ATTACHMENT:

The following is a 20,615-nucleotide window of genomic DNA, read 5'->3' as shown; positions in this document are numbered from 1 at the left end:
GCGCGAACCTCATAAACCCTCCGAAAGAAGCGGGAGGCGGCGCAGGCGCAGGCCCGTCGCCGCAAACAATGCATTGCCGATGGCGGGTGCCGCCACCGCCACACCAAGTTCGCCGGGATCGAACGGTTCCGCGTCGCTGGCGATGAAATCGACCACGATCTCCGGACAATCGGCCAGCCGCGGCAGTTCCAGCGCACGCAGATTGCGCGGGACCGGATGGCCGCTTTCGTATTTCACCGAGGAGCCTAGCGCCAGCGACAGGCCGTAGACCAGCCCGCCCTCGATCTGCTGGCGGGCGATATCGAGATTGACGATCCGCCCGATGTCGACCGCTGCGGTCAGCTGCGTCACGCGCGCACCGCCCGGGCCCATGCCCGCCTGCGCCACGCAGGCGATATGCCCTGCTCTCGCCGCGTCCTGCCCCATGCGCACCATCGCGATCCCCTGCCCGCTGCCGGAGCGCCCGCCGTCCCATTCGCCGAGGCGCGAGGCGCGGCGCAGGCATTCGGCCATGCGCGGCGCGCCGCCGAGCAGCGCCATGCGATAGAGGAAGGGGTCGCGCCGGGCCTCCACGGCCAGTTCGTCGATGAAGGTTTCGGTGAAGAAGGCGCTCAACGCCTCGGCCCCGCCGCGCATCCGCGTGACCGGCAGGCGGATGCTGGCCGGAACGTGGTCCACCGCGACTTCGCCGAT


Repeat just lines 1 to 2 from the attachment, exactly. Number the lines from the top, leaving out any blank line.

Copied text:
The following is a 20,615-nucleotide window of genomic DNA, read 5'->3' as shown; positions in this document are numbered from 1 at the left end:
GCGCGAACCTCATAAACCCTCCGAAAGAAGCGGGAGGCGGCGCAGGCGCAGGCCCGTCGCCGCAAACAATGCATTGCCGATGGCGGGTGCCGCCACCGCCACACCAAGTTCGCCGGGATCGAACGGTTCCGCGTCGCTGGCGATGAAATCGACCACGATCTCCGGACAATCGGCCAGCCGCGGCAGTTCCAGCGCACGCAGATTGCGCGGGACCGGATGGCCGCTTTCGTATTTCACCGAGGAGCCTAGCGCCAGCGACAGGCCGTAGACCAGCCCGCCCTCGATCTGCTGGCGGGCGATATCGAGATTGACGATCCGCCCGATGTCGACCGCTGCGGTCAGCTGCGTCACGCGCGCACCGCCCGGGCCCATGCCCGCCTGCGCCACGCAGGCGATATGCCCTGCTCTCGCCGCGTCCTGCCCCATGCGCACCATCGCGATCCCCTGCCCGCTGCCGGAGCGCCCGCCGTCCCATTCGCCGAGGCGCGAGGCGCGGCGCAGGCATTCGGCCATGCGCGGCGCGCCGCCGAGCAGCGCCATGCGATAGAGGAAGGGGTCGCGCCGGGCCTCCACGGCCAGTTCGTCGATGAAGGTTTCGGTGAAGAAGGCGCTCAACGCCTCGGCCCCGCCGCGCATCCGCGTGACCGGCAGGCGGATGCTGGCCGGAACGTGGTCCACCGCGACTTCGCCGAT